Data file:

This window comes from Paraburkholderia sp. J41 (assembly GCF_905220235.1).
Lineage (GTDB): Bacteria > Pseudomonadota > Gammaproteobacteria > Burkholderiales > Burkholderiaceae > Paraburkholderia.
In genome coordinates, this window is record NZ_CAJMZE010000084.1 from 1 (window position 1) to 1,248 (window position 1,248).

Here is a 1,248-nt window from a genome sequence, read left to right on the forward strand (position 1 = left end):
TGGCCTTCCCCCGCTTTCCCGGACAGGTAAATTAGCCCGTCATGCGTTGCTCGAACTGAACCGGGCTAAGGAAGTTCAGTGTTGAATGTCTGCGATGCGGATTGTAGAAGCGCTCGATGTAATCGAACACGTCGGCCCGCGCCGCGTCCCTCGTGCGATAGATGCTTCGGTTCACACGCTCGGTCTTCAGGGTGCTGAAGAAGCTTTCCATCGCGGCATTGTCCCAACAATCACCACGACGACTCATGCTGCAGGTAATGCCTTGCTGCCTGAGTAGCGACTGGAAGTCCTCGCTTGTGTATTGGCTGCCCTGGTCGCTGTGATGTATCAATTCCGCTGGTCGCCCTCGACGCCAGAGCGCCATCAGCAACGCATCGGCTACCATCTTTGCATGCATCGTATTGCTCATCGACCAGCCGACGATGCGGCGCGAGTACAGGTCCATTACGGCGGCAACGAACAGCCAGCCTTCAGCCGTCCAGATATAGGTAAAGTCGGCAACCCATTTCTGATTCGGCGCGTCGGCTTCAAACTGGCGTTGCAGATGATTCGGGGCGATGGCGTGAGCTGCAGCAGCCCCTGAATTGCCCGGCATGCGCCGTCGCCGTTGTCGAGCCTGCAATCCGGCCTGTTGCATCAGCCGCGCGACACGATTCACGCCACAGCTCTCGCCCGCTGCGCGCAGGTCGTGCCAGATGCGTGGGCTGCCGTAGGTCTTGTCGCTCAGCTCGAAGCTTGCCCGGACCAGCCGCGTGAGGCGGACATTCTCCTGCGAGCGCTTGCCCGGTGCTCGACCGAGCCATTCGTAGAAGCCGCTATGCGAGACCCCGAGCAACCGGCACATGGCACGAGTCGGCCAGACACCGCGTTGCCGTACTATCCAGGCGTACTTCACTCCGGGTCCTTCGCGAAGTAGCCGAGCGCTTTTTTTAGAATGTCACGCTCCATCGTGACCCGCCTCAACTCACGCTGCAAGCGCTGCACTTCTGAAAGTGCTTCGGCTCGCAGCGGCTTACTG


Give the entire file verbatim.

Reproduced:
This window comes from Paraburkholderia sp. J41 (assembly GCF_905220235.1).
Lineage (GTDB): Bacteria > Pseudomonadota > Gammaproteobacteria > Burkholderiales > Burkholderiaceae > Paraburkholderia.
In genome coordinates, this window is record NZ_CAJMZE010000084.1 from 1 (window position 1) to 1,248 (window position 1,248).

Here is a 1,248-nt window from a genome sequence, read left to right on the forward strand (position 1 = left end):
TGGCCTTCCCCCGCTTTCCCGGACAGGTAAATTAGCCCGTCATGCGTTGCTCGAACTGAACCGGGCTAAGGAAGTTCAGTGTTGAATGTCTGCGATGCGGATTGTAGAAGCGCTCGATGTAATCGAACACGTCGGCCCGCGCCGCGTCCCTCGTGCGATAGATGCTTCGGTTCACACGCTCGGTCTTCAGGGTGCTGAAGAAGCTTTCCATCGCGGCATTGTCCCAACAATCACCACGACGACTCATGCTGCAGGTAATGCCTTGCTGCCTGAGTAGCGACTGGAAGTCCTCGCTTGTGTATTGGCTGCCCTGGTCGCTGTGATGTATCAATTCCGCTGGTCGCCCTCGACGCCAGAGCGCCATCAGCAACGCATCGGCTACCATCTTTGCATGCATCGTATTGCTCATCGACCAGCCGACGATGCGGCGCGAGTACAGGTCCATTACGGCGGCAACGAACAGCCAGCCTTCAGCCGTCCAGATATAGGTAAAGTCGGCAACCCATTTCTGATTCGGCGCGTCGGCTTCAAACTGGCGTTGCAGATGATTCGGGGCGATGGCGTGAGCTGCAGCAGCCCCTGAATTGCCCGGCATGCGCCGTCGCCGTTGTCGAGCCTGCAATCCGGCCTGTTGCATCAGCCGCGCGACACGATTCACGCCACAGCTCTCGCCCGCTGCGCGCAGGTCGTGCCAGATGCGTGGGCTGCCGTAGGTCTTGTCGCTCAGCTCGAAGCTTGCCCGGACCAGCCGCGTGAGGCGGACATTCTCCTGCGAGCGCTTGCCCGGTGCTCGACCGAGCCATTCGTAGAAGCCGCTATGCGAGACCCCGAGCAACCGGCACATGGCACGAGTCGGCCAGACACCGCGTTGCCGTACTATCCAGGCGTACTTCACTCCGGGTCCTTCGCGAAGTAGCCGAGCGCTTTTTTTAGAATGTCACGCTCCATCGTGACCCGCCTCAACTCACGCTGCAAGCGCTGCACTTCTGAAAGTGCTTCGGCTCGCAGCGGCTTACTG